TULSA, Okla. — Try stating that the outcome of the first-round game Kansas played Friday in the NCAA Tournament hinged on a first-half technical.
When that whistle came — a mean tweet, in referee lingo — the top-seeded Jayhawks led by just two with fewer than eight minutes left in the first half.
So the theory regarding a momentum shift seemingly has legs. Maybe not as much legs as Josh Jackson has hops, but legs nonetheless. Especially since Kansas outscored UC Davis by 20 points the remainder of the half.
Still, the Jayhawks steamrolled the Aggies 100-62 in BOK Center.
So there you have it. The 38-point rout states that momentum was there for the taking because Kansas was better. Much better.
KU did anything it wanted. UC Davis coach Jim Les, who was slapped with the T, could not say anything he wanted. The connection ends there.
“Certainly the timing was probably a coincidence that we played our best ball after that,’’ KU coach Bill Self said.
Indeed. There was no chance a 16-seed was going to make history against a KU team more rested than rusted and more nimble than nervous.
Especially when the best trick for pumping a team up backfired on Les, who did not think he deserved the T but got it, as much as anything, for striding to midcourt during a TV time out.
“I wish I could take back the technical, but it happened,’’ said Les, who thought the whistle was applied quickly. “And you know, that’s a good basketball team. So they got it going offensively. … We weren’t able to stem the tide, and I thought that run starting there leading to halftime gave them some pretty good separation, unfortunately.’’
A brief flare-up at the halftime buzzer was the only intrigue left … as long as you don’t count whatever acrobatics Jackson was capable of performing or what method Frank Mason chose to attack the Aggies.
KU’s Devonte Graham was fouled in the final seconds of the first half, but no call was made on UC Davis’ Chima Moneke, prompting Self to voice his displeasure at the refs before heading to the locker room.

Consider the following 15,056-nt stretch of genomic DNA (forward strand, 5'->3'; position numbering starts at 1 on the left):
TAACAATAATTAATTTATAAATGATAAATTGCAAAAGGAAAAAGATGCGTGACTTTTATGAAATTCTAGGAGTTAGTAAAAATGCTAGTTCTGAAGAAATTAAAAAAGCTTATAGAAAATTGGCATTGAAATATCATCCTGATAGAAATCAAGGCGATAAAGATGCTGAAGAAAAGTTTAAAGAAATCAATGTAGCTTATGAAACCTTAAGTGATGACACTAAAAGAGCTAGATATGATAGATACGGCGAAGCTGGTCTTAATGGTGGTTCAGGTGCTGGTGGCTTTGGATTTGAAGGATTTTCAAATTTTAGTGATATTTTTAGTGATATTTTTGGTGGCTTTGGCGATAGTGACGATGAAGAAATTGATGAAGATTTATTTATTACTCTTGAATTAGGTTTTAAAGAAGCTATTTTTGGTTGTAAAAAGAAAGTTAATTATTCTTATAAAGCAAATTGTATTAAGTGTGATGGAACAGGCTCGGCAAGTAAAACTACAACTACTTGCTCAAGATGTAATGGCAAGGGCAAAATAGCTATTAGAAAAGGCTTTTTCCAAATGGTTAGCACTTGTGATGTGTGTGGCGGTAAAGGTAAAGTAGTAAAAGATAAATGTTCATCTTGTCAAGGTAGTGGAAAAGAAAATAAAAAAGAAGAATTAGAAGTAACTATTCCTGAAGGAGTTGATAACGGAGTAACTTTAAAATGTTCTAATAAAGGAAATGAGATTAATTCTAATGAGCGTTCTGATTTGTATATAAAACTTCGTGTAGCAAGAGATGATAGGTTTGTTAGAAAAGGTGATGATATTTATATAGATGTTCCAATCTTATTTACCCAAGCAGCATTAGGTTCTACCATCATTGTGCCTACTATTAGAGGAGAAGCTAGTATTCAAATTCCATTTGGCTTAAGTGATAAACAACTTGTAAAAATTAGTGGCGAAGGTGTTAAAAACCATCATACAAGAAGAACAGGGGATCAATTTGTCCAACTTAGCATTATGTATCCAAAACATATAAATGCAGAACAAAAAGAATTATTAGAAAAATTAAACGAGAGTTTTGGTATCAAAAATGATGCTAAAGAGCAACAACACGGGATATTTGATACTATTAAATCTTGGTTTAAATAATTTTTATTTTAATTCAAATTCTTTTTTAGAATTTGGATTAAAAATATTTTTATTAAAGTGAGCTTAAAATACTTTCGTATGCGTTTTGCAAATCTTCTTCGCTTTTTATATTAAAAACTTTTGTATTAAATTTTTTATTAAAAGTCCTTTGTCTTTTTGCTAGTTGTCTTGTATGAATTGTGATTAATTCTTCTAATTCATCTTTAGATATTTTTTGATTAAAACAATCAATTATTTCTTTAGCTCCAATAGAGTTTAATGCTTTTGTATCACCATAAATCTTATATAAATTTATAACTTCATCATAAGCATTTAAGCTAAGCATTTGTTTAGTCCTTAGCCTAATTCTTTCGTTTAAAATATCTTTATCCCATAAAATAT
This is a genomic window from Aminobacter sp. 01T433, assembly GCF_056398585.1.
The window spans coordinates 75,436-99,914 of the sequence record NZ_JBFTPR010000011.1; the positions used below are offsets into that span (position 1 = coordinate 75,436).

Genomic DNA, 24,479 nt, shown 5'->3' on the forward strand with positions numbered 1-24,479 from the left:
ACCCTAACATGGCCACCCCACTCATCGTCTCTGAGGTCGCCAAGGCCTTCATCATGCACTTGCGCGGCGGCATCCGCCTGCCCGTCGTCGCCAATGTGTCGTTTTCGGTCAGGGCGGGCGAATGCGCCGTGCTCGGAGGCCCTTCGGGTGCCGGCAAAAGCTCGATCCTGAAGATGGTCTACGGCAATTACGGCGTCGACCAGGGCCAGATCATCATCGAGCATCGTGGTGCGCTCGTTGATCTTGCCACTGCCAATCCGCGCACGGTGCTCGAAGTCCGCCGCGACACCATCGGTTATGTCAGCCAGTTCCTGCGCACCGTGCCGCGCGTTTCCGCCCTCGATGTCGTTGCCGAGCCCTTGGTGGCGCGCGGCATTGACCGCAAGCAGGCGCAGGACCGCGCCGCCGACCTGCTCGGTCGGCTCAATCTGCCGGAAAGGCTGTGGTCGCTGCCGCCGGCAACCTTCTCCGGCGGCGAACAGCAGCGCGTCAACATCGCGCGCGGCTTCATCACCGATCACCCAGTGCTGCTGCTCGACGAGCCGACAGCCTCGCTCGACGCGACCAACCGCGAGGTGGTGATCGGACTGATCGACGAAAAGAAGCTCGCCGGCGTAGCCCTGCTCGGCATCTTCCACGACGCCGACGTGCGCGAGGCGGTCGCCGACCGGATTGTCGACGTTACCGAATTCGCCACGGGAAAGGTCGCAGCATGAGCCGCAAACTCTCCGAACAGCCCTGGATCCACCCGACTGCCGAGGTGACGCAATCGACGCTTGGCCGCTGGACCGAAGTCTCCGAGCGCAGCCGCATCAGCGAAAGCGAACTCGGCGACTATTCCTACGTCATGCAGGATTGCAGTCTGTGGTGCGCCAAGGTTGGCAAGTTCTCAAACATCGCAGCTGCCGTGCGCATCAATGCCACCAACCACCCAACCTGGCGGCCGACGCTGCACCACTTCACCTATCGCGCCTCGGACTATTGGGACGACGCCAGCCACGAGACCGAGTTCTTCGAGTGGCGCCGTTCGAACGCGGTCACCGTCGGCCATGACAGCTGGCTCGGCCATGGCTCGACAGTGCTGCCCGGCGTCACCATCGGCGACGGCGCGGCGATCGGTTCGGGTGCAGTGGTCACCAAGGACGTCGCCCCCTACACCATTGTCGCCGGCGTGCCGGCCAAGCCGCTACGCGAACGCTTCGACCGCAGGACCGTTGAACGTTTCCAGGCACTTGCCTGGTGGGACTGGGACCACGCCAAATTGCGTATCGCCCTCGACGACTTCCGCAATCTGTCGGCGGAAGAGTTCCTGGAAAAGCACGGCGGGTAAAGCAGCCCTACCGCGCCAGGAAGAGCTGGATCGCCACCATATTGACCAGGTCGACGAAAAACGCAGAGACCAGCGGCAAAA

Les noticed, then barked at the refs, too, wanting a T on Self.
Only thing was, Self stepped on the midcourt decal after time expired. Les did it during a TV stoppage and was tagged.
“I just asked him, ‘Why wasn’t that a foul?’ and he said, ‘Well, he has the same right to go after the ball,’’’ Self related. “And I said, ‘Good gosh, any NFL defensive back coach would’ve been happy with that play.’ But (the official) came and told me the second half that he missed it.’’
There you have it. End of dust-up. The Jayhawks encounter more controversy from a night out in Lawrence.
The only second-half mystery was whether KU would cover and how soon its walk-ons would enter. Those elements conflict sometimes, but not against UC Davis. Self did not call on the end of his bench until 3:11 remained, after each of his starters scored in double figures.
The time remaining enabled Tyler Self to can a 3-pointer to put KU at the century mark.
Me? I was streaming the games involving Wichita State (winner) and Kansas State (loser), while convinced the easy stroll for Kansas meant little in the grand scheme. The Jayhawks will be tested for more than 13 minutes by all of their remaining opponents.
“They got us on a night when we were pretty good,’’ Self said. “When the lead did get up there, I wasn’t thinking about anything other than getting guys out of the game and kind of piecing together the last six or seven minutes just to get ready for Sunday.’’
Anyone who saves the recording may do so only to prove the NCAA Tournament field does not need to be expanded any more. A 16-seed still has not beaten a 1, and UC Davis had no chance, in spite of its competitive start.
Eventually the Aggies were content with being part of the NCAA field, tasting a win from the play-in round at Dayton and getting to enjoy the spirit of high-level competition.
Moneke, their leader with 20 points and nine rebounds, made a point to seek out Self in the tunnel after the game and offer encouragement.
“Go win a title, coach,’’ Moneke said.
A first step, no matter how easy for a 1-seed, is always required.
Contact Kevin Haskin at email@example.com or @KevinHaskin on Twitter.